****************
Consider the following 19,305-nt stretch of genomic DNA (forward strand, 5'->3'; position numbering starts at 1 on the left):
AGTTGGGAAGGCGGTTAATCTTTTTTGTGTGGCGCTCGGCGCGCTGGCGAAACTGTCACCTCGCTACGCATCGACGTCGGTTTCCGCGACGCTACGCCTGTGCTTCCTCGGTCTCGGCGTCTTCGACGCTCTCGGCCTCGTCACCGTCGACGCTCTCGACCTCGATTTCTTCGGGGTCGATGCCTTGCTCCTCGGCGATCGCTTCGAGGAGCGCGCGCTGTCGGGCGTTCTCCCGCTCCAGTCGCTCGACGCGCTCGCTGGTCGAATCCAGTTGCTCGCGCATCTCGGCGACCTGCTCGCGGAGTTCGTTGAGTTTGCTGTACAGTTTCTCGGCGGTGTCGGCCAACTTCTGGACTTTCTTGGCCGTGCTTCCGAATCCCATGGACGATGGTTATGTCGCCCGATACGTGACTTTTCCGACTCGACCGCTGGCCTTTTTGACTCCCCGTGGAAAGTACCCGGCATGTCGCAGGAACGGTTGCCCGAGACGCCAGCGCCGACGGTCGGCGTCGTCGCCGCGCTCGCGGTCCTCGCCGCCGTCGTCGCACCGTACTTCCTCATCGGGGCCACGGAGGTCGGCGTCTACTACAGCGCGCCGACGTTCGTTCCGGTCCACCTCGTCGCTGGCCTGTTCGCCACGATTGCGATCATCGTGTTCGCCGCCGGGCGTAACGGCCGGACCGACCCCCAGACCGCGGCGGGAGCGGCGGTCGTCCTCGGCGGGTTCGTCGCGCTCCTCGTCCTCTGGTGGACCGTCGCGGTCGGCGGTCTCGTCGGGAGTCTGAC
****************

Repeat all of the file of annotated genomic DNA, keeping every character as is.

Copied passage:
Consider the following 19,305-nt stretch of genomic DNA (forward strand, 5'->3'; position numbering starts at 1 on the left):
AGTTGGGAAGGCGGTTAATCTTTTTTGTGTGGCGCTCGGCGCGCTGGCGAAACTGTCACCTCGCTACGCATCGACGTCGGTTTCCGCGACGCTACGCCTGTGCTTCCTCGGTCTCGGCGTCTTCGACGCTCTCGGCCTCGTCACCGTCGACGCTCTCGACCTCGATTTCTTCGGGGTCGATGCCTTGCTCCTCGGCGATCGCTTCGAGGAGCGCGCGCTGTCGGGCGTTCTCCCGCTCCAGTCGCTCGACGCGCTCGCTGGTCGAATCCAGTTGCTCGCGCATCTCGGCGACCTGCTCGCGGAGTTCGTTGAGTTTGCTGTACAGTTTCTCGGCGGTGTCGGCCAACTTCTGGACTTTCTTGGCCGTGCTTCCGAATCCCATGGACGATGGTTATGTCGCCCGATACGTGACTTTTCCGACTCGACCGCTGGCCTTTTTGACTCCCCGTGGAAAGTACCCGGCATGTCGCAGGAACGGTTGCCCGAGACGCCAGCGCCGACGGTCGGCGTCGTCGCCGCGCTCGCGGTCCTCGCCGCCGTCGTCGCACCGTACTTCCTCATCGGGGCCACGGAGGTCGGCGTCTACTACAGCGCGCCGACGTTCGTTCCGGTCCACCTCGTCGCTGGCCTGTTCGCCACGATTGCGATCATCGTGTTCGCCGCCGGGCGTAACGGCCGGACCGACCCCCAGACCGCGGCGGGAGCGGCGGTCGTCCTCGGCGGGTTCGTCGCGCTCCTCGTCCTCTGGTGGACCGTCGCGGTCGGCGGTCTCGTCGGGAGTCTGAC